Iowa Senate Puts the Brakes on Carbon Pipeline Regs From House

(Radio Iowa) A bill that would have set a few new ground rules for carbon pipelines has stalled in the Senate. Representative Steven Holt, a Republican from Denison, led debate of the bill in the House, where it passed on a 73-to-20 vote.

“The legislation’s one of the most important things we could have done this session,” Holt says. The bill would have required that 90 percent of a carbon pipeline’s route be secured through voluntary agreements before eminent domain authority from the state could be used to compel other landowners to sign easements.

“A lot of concerned citizens across the state of Iowa do not want their property taken for this project — an economic development project and I’m disappointed,” Holt says. Today (Thursday) is the last day of the legislature’s work week and also the deadline for policy bills from the House to have cleared a Senate committee. Senate Democratic Leader Zach Wahls of Coralville says Republicans who control the senate’s debate agenda could have at least scheduled a subcommittee hearing on the bill.

“I think that if the bill would have come to the floor, it would have had strong majority support,” Wahls says, “so I was surprised.” It’s possible some of the elements of the bill could be tacked onto a budget bill next month. There’s also a chance that state regulators’ review of the pipeline projects might extend into early 2024. Holt says that means it might be possible for next year’s legislature to revisit the issue.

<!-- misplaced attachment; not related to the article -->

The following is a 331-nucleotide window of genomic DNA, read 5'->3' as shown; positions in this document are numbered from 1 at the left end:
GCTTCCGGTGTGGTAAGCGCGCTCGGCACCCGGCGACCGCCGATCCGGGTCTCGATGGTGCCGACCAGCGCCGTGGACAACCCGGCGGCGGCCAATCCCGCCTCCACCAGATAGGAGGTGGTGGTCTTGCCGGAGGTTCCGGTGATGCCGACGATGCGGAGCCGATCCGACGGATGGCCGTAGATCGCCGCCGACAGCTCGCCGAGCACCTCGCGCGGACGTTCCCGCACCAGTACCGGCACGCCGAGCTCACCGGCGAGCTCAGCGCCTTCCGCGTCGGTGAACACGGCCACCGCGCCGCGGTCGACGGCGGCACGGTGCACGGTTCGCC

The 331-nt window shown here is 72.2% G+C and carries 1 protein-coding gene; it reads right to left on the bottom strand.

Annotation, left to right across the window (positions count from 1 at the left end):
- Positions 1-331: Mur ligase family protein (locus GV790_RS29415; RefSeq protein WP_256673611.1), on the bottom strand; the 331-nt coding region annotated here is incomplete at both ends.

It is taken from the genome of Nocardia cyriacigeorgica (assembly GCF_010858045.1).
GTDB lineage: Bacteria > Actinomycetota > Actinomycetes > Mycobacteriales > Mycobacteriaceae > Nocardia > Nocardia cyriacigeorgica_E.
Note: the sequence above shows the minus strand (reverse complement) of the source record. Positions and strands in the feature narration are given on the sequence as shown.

“Dynamics can change around here very quickly around here when it’s an election year and people begin to hear a lot from their constituents, so we’ll see where it goes,” Holt says, “My concern about waiting a year, obviously, is that eminent domain could already be in process for some of our landowners, but maybe the process will not be that far along, so we’ll see.” The proposed Wolf pipeline to capture carbon from ADM plants is about 300 miles long and the developer says it’s getting voluntary access to the route and will not need to seek eminent domain authority. The other pipeline developers are expected to ask the Iowa Utilities Board for eminent domain authority to secure easements from landowners who haven’t voluntarily granted access to their properties. Navigator’s pipeline would stretch about 800 miles through 33 Iowa counties. The Summit Carbon Solutions pipeline would be about 680 miles long and pass through 29 counties. Advocates say the pipelines will make ethanol a low-carbon fuel by capturing and shipping carbon from Iowa ethanol plants to underground storage sites in Illinois and North Dakota.